Clostridium difficile Guidelines

Clinical Practice Guidelines for Clostridium difficile Infection in Adults and Children: 2017 Update by the Infectious Diseases Society of America (IDSA) and Society for Healthcare Epidemiology of America (SHEA)

Clinical Infectious Diseases, Volume 66, Issue 7, 19 March 2018, Pages e1–e48,https://doi.org/10.1093/cid/cix1085

Summary from Infectious Disease Advisor: Updated C difficile Infection Clinical Guidance From IDSA/SHEA

The comprehensive clinical practice guideline …was endorsed by the Infectious Diseases Society of America (IDSA) and the Society for Healthcare Epidemiology of America (SHEA)…

Recommendations for treatment of CDI in adults… now favors a 10-day course of vancomycin or fidaxomicin rather than metronidazole for first-line therapy of mild/moderate CDI in adults… Fidaxomicin, also a newly recommended first-line therapy for mild/moderate CDI in adults, may reduce the risk for recurrent CDI because of its narrow spectrum compared with vancomycin.

Recommended treatment strategies for recurrent CDI, a complication that occurs in approximately 25% of patients, have also been revised…Following initial CDI treated with a 10-day course of vancomycin, either a several-week tapered and pulsed course of vancomycin or a 10-day course of fidaxomicin is recommended. For most patients, probiotics can be considered because of favorable cost and safety, although definitive efficacy data for probiotics to prevent recurrent CDI are still lacking. For multiply recurrent CDI (ie, at least 3 CDIs), correction of the patient’s underlying intestinal microbiota perturbation with fecal microbiota transplantation (FMT) should be strongly considered..

The diagnosis of CDI… Molecular tests (eg, nucleic acid amplification tests [NAATs], such as polymerase chain reaction), which do not differentiate colonization and infection, are now the most commonly used test for CDI among US hospitals. NAATs have the potential to misdiagnose patients with colonization as having CDI, particularly when used in patients with low likelihood of CDI. Thus, this guideline strongly reinforces the importance of practicing good diagnostic stewardship and limiting C difficile testing to patients with new-onset, unexplained, and clinically significant (ie, at least 3 unformed stools in a 24-hour period) diarrhea…formed stools should not be tested for C difficile, nor should patients be retested within 7 days of a previous negative C difficile test. In pediatric populations, because of the unclear role of C difficile as a cause of diarrhea in infants, children less than 12 months of age should not be tested…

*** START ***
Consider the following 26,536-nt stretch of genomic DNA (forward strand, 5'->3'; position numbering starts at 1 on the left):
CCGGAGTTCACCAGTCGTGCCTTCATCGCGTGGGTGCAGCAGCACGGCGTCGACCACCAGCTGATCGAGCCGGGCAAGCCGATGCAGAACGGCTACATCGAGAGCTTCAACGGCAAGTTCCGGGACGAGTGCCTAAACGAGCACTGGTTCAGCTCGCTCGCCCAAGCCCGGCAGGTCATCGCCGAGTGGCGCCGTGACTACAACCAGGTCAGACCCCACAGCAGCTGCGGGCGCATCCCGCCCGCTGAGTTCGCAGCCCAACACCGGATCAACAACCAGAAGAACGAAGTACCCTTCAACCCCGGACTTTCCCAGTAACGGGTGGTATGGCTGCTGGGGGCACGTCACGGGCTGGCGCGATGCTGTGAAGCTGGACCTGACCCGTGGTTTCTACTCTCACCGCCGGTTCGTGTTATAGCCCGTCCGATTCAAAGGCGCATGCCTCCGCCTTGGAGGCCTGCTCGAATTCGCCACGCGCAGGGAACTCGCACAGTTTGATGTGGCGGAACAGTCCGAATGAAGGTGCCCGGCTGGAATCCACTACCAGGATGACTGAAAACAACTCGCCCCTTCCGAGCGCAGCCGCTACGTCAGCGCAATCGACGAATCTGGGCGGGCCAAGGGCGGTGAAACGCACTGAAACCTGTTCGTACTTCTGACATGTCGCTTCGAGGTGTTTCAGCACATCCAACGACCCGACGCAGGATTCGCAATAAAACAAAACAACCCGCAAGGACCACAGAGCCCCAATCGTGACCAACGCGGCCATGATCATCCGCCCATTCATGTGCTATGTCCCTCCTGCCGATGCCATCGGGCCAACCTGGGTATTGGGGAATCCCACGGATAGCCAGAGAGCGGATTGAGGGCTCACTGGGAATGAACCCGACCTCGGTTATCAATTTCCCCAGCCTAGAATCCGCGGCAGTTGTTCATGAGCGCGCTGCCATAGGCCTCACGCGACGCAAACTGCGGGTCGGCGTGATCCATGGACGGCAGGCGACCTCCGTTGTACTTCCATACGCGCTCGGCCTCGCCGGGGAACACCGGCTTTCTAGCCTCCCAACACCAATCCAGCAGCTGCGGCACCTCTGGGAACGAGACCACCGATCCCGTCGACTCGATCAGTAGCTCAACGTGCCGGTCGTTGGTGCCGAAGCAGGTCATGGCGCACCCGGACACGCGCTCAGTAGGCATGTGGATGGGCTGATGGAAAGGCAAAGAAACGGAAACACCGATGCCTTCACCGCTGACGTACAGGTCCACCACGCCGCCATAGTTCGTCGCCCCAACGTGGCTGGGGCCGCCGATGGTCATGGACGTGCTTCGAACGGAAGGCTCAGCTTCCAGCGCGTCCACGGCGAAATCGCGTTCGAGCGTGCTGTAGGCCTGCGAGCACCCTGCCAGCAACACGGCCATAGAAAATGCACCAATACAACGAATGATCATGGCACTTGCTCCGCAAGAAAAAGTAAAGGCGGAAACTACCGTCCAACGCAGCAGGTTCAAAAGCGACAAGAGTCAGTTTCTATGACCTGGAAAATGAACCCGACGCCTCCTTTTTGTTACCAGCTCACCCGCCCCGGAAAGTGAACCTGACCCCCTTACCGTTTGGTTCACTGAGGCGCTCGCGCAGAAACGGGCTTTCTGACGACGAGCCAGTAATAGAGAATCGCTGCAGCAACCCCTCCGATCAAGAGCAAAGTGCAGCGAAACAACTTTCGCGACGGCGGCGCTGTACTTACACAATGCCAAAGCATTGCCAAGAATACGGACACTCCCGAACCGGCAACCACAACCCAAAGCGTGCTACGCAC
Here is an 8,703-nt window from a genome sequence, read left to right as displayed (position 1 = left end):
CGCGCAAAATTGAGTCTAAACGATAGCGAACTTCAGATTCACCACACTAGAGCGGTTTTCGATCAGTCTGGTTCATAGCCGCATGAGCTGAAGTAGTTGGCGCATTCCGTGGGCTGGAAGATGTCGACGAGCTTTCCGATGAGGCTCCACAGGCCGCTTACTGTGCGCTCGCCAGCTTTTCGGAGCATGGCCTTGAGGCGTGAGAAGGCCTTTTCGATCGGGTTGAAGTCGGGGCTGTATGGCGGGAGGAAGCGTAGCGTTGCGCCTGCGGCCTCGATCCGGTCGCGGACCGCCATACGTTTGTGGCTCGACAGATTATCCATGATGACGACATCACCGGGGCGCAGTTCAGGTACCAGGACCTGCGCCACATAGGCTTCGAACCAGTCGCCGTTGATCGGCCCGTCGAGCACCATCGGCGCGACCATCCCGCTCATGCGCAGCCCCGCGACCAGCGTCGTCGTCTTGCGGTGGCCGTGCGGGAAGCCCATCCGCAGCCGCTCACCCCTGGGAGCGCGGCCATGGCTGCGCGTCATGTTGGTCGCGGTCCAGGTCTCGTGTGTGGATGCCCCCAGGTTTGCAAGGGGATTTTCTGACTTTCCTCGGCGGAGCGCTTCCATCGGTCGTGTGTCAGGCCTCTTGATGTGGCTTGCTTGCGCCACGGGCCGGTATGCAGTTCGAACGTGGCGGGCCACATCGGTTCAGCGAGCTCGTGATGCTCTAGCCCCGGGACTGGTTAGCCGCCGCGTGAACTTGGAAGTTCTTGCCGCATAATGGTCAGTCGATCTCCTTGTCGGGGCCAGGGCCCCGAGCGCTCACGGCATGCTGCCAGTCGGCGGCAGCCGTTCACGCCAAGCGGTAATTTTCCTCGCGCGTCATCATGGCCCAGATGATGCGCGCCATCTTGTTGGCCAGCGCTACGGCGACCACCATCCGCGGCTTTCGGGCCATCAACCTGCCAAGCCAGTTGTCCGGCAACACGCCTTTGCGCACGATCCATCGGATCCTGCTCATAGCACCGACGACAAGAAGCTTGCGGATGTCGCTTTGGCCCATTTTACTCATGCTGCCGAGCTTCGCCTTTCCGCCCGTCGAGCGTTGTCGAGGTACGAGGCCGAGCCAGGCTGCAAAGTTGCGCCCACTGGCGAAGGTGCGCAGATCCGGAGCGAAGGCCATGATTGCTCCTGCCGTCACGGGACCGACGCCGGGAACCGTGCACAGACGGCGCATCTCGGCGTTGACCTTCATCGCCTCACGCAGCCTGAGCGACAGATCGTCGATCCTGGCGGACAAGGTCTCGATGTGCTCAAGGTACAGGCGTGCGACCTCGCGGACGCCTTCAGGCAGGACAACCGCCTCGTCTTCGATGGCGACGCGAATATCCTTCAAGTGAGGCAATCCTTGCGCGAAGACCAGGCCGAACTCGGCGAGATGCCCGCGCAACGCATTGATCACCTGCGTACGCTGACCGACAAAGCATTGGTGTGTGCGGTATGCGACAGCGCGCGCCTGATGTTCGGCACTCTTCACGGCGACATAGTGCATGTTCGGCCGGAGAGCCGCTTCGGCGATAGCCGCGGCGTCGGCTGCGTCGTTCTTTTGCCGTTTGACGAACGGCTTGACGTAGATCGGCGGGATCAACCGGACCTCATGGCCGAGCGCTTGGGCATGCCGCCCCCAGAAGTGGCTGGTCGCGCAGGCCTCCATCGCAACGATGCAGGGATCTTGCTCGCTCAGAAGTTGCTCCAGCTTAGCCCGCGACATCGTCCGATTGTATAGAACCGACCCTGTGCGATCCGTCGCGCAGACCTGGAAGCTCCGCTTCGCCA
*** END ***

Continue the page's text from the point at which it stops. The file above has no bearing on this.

If diagnostic stewardship is not an achievable goal, use of NAAT alone is likely to lead to frequent misdiagnosis of CDI among patients with C difficile colonization. In these cases, NAAT alone should be avoided and a multistep algorithm that incorporates toxin testing is recommended.

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Cumberland Island 2018

Complexity in Cystic Fibrosis Diagnosis

The availability of multiple diagnostic techniques for cystic fibrosis has increased the complexity and created areas of uncertainty.  A recent supplement (J Pediatr 2017; 181S: 1-55) delve into these issues.

“The diagnosis of CF has become increasingly complex, as CFTR mutations resulting in a wide spectrum of dysfunction have been increasingly identified.”

On page S6, 27 consensus recommendations are given.

The article S45-51, reviews cystic fibrosis transmembrane conductance regulator-related metabolic syndrome (CRMS) and cystic fibrosis screen positive, inconclusive diagnosis (CFSPID).  Key points:

  • CRMS and CFSPID are equivalent entities with CRMS being the preferred terminology in the US
  • CRMS/CFSPID are relatively frequent; for every 3 to 5 cases of CF, there is one case of CRMS/CFSPID.
  • The majority of CRMS/CFSPID do NOT develop CF. Approximately 10-20% develop clinical features concerning for CF.

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The Push to Improve Diagnosis

The Institute of Medicine’s (now called the National Academy of Medicine) “Improving Diagnosis in Health Care” (the link includes a link to a 1-hour briefing) is receiving a lot of attention. One recent commentary (H Singh, ML Graber. NEJM 2015; 373: 2493-95) elaborates on this issue. The IOM reports notes that “diagnostic errors affect at least 1 in 20 U.S. adults in outpatient settings each year, or 12 million adults per year.”

The report recommends “strengthening teamwork, reforming the teaching of diagnosis, ensuring that health information technology (IT) supports the diagnostic process, measuring and learning from errors in real-world practice, promoting a culture of diagnostic safety, reforming the malpractice and reimbursement systems, and increasing research funding.”

My take: This report highlights an enormous challenge for the healthcare system.  While IT support in theory sounds like it could help, right now IT isn’t helping much.  Many physicians are bogged down inputting data and trying to find enough time for critical thinking.  There is a lot of work ahead.